In a decision released on April 20, 2017, Regional Senior Justice Morawetz of the Ontario Superior Court of Justice dismissed the Payless Group’s application for an order under section 49 of the Companies’ Creditors Arrangement Act (Canada) (”CCAA”) (a) recognizing in Canada an interim debtor-in-possession (“DIP”) financing order made by the US Bankruptcy Court (Eastern District of Missouri) (the “Interim DIP Order”) and (b) granting a DIP charge on the property of three Canadian Payless entities (“Payless Canada Group”), wholly-owned by US Payless entities, ranking in priority to all unsecured claims, but subordinate to certain court-ordered charges.
The basis for the Court’s decision was the failure of the proposed DIP order to include protection for payments owing to Canadian landlords. In contrast, the proposed order did include protection for other Canadian creditor groups.
In CCAA recognition cases involving DIP facilities or other relief, the foreign debtors, through their foreign representatives, often make “in terrorem” submissions to the Court, arguing that unless the Court grants all the relief sought, disaster will result. A companion argument is typically that what is being proposed, while not perfect, is the best alternative available. There were elements of this in the Payless case and these arguments often prevail. The decision reached demonstrates, however, that there are limits to how far such arguments can go, which should inform future requests for Canadian recognition of foreign DIP orders.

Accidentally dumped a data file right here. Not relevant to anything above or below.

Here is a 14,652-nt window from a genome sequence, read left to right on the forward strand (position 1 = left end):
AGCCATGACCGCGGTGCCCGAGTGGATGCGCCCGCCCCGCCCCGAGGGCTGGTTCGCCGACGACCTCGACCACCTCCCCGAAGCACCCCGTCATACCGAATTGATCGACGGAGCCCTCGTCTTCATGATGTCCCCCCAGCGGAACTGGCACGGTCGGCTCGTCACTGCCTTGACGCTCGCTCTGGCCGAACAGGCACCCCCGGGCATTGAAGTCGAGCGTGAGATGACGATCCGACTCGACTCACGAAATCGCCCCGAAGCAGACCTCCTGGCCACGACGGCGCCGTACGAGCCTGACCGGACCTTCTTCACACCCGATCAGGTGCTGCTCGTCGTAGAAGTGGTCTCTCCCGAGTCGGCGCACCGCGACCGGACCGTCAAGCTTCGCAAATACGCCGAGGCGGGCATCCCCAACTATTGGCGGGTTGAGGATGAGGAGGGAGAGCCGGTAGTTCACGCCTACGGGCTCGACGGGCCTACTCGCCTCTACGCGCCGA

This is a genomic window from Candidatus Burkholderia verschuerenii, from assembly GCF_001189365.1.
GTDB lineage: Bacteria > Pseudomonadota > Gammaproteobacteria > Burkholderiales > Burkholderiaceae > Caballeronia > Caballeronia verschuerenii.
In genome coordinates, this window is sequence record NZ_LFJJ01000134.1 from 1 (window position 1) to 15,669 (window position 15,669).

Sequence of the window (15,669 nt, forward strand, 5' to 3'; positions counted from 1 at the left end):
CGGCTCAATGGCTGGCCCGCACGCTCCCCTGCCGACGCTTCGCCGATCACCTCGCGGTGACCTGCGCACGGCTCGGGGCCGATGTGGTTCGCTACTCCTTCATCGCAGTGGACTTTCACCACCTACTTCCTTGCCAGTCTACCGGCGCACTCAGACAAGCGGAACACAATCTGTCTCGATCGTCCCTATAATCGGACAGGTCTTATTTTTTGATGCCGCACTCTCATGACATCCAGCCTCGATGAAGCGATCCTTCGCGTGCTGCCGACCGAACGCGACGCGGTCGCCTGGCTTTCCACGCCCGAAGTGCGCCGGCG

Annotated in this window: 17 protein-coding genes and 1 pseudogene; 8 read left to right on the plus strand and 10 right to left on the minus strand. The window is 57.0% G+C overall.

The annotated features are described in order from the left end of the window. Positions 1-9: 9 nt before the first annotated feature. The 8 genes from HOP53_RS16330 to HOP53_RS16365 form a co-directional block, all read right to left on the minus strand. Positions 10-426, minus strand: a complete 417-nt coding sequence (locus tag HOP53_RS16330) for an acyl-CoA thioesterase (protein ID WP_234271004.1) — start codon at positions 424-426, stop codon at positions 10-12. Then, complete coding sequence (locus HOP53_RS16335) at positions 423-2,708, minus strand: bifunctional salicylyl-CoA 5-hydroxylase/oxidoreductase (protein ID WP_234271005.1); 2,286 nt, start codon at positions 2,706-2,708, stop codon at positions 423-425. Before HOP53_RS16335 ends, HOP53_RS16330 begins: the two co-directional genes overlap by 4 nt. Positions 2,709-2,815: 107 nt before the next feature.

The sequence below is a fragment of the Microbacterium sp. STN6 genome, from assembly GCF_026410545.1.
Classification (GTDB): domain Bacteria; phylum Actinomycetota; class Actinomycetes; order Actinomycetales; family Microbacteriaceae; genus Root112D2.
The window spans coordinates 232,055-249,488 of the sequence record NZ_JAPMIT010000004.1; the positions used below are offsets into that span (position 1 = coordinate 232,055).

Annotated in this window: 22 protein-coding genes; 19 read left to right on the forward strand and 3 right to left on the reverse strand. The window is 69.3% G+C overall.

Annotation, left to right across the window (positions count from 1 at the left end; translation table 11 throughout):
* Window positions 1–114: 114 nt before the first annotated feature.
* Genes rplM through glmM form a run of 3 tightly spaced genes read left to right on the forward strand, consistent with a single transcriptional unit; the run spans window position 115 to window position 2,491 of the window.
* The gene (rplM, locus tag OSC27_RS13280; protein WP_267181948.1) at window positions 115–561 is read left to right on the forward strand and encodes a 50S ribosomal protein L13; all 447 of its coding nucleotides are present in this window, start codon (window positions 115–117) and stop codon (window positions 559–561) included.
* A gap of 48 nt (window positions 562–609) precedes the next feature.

Payless is a well-known footwear retailer based in Kansas that operates nearly 4,400 stores in the US and internationally, including 258 in Canada. Payless Canada Group relies entirely on US Payless entities for managerial functions and direction, overhead services, buying power and sourcing relationships. The assets of Payless Canada Group consist principally of merchandise.
Earlier in April, a number of US Payless entities and the Payless Canada Group (collectively, “Chapter 11 Debtors”) had filed voluntary petitions for relief under Chapter 11 of the US Bankruptcy Code. In the face of no opposition, the Ontario Court, exercising its jurisdiction under Part IV of the CCAA, had no difficulty recognizing the Chapter 11 Debtors’ bankruptcy cases as foreign main proceedings, granting a stay of proceedings in favour of the Chapter 11 Debtors and recognizing various First Day Orders made by the US Bankruptcy Court, except the Interim DIP Order. The latter recognition was opposed by a group of Canadian landlords with multiple locations, whose position was upheld by the Ontario Court in declining to grant recognition of the Interim DIP Order or other DIP-related relief.
The DIP credit agreement required Payless Canada Group to guarantee the DIP credit facility and grant charges against their assets as collateral for the indebtedness under that facility, even though the Payless Canada Group entities are not borrowers or providers of collateral under the pre-filing credit facility, are not borrowers under the DIP credit facility, will not receive any advances under the DIP credit facility and their assets are currently unencumbered.